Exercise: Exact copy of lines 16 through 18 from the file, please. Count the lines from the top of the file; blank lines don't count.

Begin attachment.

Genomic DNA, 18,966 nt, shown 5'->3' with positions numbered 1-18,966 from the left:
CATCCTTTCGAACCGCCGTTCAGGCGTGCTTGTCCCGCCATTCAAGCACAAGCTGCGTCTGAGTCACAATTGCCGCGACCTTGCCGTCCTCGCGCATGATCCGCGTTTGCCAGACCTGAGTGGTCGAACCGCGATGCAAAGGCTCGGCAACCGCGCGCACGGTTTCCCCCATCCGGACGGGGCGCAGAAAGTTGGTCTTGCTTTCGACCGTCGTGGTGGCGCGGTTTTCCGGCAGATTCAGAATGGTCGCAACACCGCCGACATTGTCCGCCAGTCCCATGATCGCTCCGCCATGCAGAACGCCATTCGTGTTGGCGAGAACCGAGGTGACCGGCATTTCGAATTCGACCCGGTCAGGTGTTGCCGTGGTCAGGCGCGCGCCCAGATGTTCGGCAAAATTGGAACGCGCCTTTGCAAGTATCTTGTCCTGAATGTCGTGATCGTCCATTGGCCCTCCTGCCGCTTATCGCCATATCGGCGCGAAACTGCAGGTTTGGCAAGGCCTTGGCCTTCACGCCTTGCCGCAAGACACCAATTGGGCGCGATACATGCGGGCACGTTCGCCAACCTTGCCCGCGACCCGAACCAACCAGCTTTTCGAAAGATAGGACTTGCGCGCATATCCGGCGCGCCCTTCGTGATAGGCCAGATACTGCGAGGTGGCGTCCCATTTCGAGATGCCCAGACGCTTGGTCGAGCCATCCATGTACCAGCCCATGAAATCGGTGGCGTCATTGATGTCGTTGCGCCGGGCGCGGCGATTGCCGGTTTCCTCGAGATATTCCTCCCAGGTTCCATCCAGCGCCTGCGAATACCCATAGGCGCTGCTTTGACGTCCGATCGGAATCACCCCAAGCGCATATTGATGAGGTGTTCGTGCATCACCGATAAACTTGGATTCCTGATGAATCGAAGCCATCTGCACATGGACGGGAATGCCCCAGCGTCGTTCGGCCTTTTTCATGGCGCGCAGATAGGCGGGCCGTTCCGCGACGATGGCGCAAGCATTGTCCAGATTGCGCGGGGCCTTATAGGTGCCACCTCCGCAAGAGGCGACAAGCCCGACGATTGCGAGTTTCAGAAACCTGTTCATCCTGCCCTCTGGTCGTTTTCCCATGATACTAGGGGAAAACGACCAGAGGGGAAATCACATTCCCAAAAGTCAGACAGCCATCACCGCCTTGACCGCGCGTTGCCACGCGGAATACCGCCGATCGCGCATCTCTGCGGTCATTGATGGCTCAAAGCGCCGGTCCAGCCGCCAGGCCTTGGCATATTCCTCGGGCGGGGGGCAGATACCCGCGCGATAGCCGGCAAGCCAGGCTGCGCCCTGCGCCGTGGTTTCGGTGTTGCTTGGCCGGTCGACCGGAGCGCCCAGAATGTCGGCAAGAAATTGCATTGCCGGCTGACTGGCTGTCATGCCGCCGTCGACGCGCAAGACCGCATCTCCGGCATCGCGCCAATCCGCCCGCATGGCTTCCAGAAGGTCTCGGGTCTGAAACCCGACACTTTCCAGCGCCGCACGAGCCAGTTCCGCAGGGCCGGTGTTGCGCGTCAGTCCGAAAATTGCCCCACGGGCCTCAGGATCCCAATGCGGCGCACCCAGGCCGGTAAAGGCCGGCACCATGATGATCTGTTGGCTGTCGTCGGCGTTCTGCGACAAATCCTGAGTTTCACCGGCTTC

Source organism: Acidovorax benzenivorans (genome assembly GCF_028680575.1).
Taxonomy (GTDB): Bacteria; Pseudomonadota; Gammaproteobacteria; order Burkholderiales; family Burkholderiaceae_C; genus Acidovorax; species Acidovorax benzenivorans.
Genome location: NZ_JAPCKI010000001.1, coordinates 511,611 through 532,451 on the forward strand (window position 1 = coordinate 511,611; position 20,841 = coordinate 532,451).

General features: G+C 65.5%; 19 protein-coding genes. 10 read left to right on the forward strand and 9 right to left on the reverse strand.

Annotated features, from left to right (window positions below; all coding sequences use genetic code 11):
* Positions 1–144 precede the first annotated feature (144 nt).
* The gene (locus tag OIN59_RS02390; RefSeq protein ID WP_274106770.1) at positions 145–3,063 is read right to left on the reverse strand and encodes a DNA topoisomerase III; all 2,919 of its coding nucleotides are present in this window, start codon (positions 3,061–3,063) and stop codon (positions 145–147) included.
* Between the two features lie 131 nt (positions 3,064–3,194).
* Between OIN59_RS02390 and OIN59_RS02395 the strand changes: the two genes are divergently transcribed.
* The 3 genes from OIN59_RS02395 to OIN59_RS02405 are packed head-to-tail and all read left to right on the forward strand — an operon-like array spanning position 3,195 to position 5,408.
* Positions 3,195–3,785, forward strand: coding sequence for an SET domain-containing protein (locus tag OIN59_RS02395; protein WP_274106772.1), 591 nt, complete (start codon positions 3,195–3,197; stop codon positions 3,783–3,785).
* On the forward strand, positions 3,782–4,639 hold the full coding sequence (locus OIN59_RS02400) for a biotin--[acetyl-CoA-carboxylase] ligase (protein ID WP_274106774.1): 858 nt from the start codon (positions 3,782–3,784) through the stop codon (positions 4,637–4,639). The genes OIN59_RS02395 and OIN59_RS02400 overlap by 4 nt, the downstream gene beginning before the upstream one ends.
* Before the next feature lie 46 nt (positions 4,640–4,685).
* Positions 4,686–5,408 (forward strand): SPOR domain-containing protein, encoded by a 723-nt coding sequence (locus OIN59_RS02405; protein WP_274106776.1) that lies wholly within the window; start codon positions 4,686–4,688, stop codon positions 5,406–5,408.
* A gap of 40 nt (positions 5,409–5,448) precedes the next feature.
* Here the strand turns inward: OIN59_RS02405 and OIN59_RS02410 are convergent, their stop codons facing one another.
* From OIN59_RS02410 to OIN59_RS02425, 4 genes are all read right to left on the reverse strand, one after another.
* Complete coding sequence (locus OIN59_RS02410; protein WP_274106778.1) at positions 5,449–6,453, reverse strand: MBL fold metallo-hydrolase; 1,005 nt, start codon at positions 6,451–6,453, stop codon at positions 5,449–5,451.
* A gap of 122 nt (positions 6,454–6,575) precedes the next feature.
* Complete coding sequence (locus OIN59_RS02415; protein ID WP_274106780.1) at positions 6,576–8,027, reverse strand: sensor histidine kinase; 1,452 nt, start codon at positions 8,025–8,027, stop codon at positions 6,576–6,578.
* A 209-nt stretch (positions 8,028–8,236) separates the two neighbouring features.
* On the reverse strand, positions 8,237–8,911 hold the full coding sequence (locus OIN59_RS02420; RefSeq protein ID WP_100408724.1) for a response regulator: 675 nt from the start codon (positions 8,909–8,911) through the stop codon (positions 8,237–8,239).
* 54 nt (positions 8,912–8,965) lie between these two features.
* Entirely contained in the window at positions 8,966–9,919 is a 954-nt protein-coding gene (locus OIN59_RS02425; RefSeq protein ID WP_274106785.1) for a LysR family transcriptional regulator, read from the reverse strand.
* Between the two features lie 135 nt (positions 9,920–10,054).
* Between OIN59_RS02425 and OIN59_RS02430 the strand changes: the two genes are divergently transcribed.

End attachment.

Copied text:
* Positions 4,686–5,408 (forward strand): SPOR domain-containing protein, encoded by a 723-nt coding sequence (locus OIN59_RS02405; protein WP_274106776.1) that lies wholly within the window; start codon positions 4,686–4,688, stop codon positions 5,406–5,408.
* A gap of 40 nt (positions 5,409–5,448) precedes the next feature.
* Here the strand turns inward: OIN59_RS02405 and OIN59_RS02410 are convergent, their stop codons facing one another.